“As we prepare to drive to Parham Park in Suffolk to spend a weekend with Countryman Fairs, it crossed my mind that I might share some of the thoughts and considerations that a country show demonstrator should consider before taking to the stage.
As dog trainers, we are in our element when in a quiet corner of our favourite training ground. Classroom choice is essential if we are to maximise the learning, too many distractions and the dog will loose concentration. Not enough to challenge the eager pupil and once again, he will loose concentration. But you know that; it’s bread and butter stuff for us and we always ensure that we choose the correct environment in which to train!
That’s easy then; right up until some bright spark asks you to give a dog training demonstration at the village fete. Crikey, that’s going to be tricky; a public address system, speakers in all four corners of your arena (probably a bit optimistic for a village fete but if you don’t ask, you don’t get), loose children, loose dogs, loose cattle, sheep and pigs and if I’m really lucky loose women (that last one was really just for me)!
Now we have started the list of hazards and distractions, we had better do a proper job and do the demonstrator’s equivalent of a risk assessment. Best to ask for a hands free microphone, you know the type - it makes you feel like Madonna. No matter how many requests, telephone calls and post it notes that you offer the organiser, the PA system will be your biggest distraction. “I’m fairly sure that John has arranged a hands free mike,” is fete organiser speak for, “I’ve got far more important things to organise than your microphone, young man.” I was once given a handheld megaphone to deliver a demonstration in an outdoor arena the size of a football pitch. It goes without saying that the demo really relied on the visual performance and it was not our best.
Feedback, batteries giving up, power cuts, a wireless free headset with a range of ten feet and of course the hands free mike that is connected by a cable to its box of tricks. Marvellous, and all we’ve done so far is turn on the blooming sound system.
No matter how good a dog trainer you are at home, to walk, talk, organise and maintain control of a team of dogs while in an arena the size of postage stamp means there’s a need for you to be on form once you make your entrance.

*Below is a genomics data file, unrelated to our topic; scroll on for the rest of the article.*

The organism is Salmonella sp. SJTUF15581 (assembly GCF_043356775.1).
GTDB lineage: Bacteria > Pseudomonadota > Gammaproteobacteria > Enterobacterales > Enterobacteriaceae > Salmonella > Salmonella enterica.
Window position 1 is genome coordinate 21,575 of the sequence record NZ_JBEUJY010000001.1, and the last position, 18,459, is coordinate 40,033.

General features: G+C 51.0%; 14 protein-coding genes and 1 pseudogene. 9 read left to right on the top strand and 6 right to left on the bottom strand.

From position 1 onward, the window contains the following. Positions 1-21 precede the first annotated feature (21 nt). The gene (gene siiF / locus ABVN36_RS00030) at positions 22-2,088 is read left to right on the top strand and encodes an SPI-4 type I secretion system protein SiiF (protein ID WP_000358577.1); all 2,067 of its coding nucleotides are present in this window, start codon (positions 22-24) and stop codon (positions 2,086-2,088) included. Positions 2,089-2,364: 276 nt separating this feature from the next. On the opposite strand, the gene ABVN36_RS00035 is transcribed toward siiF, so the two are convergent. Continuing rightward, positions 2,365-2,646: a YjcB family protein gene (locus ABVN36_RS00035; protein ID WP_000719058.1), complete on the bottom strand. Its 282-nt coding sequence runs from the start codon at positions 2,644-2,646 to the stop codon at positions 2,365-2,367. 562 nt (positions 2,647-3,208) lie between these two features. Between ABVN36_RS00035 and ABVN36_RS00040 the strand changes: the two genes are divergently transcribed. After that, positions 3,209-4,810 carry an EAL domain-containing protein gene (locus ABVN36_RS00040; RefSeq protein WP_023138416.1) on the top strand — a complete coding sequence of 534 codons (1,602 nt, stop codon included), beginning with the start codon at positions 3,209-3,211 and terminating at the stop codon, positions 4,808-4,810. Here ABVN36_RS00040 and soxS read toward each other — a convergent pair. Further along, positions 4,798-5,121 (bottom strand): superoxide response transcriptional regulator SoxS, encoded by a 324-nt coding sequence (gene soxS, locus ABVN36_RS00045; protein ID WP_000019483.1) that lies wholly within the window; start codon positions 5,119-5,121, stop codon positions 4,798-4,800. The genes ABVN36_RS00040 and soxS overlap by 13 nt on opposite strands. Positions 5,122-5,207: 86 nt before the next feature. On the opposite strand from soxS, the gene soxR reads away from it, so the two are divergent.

By the way, making an entrance is not always as easy as you’d think. The world and his wife are desperate to talk to, stroke and feed ice creams and beef burgers to the canine demo team as you force your way through the aisles towards the arena.
Finally you arrive, but there isn’t a gate on the side you arrive. No problem, lift the dogs over; Apollo first and he waits like a gentleman, Henry next but he takes the opportunity while you’re busy to shoot off around the arena, Otter hates being lifted up (he thinks he’s at the vets), and by the time you get the sixth dog over, your microphone has got tangled up in Jasper’s great long legs and ripped out the jack plug.
No worries, at least we are in the arena now; regroup, remain calm and encourage Henry back from the other side of the arena. Now for your big moment; rather disappointingly the arena commentator introduces you either by the wrong name or occasionally as a falconry display. Cut the man some slack, nobody told him they’d rearranged the arena programme. The great news is that from here on in you are now master of your own destiny, you’ve made it into the arena nothing else can go wrong and you’ve spent weeks practicing this demo.
Horse muck and fox hounds in the arena at some point before you are the small detail you had overlooked, pardon the phrase but you are now right ‘in the s--t.’ The lure of a tasty mouthful of horse muck or the slightest whiff of the fox hound bitch that was on heat very quickly start to show the cracks in any training regime and that heelwork demo just does not look as impressive with your star dog’s nose glued to the ground while you whine out a commentary of excuses.
Get it right and you’ll get a real buzz from that much deserved applause. Get it wrong and believe me the audience will remember you forever, unfortunately for all the wrong reasons.”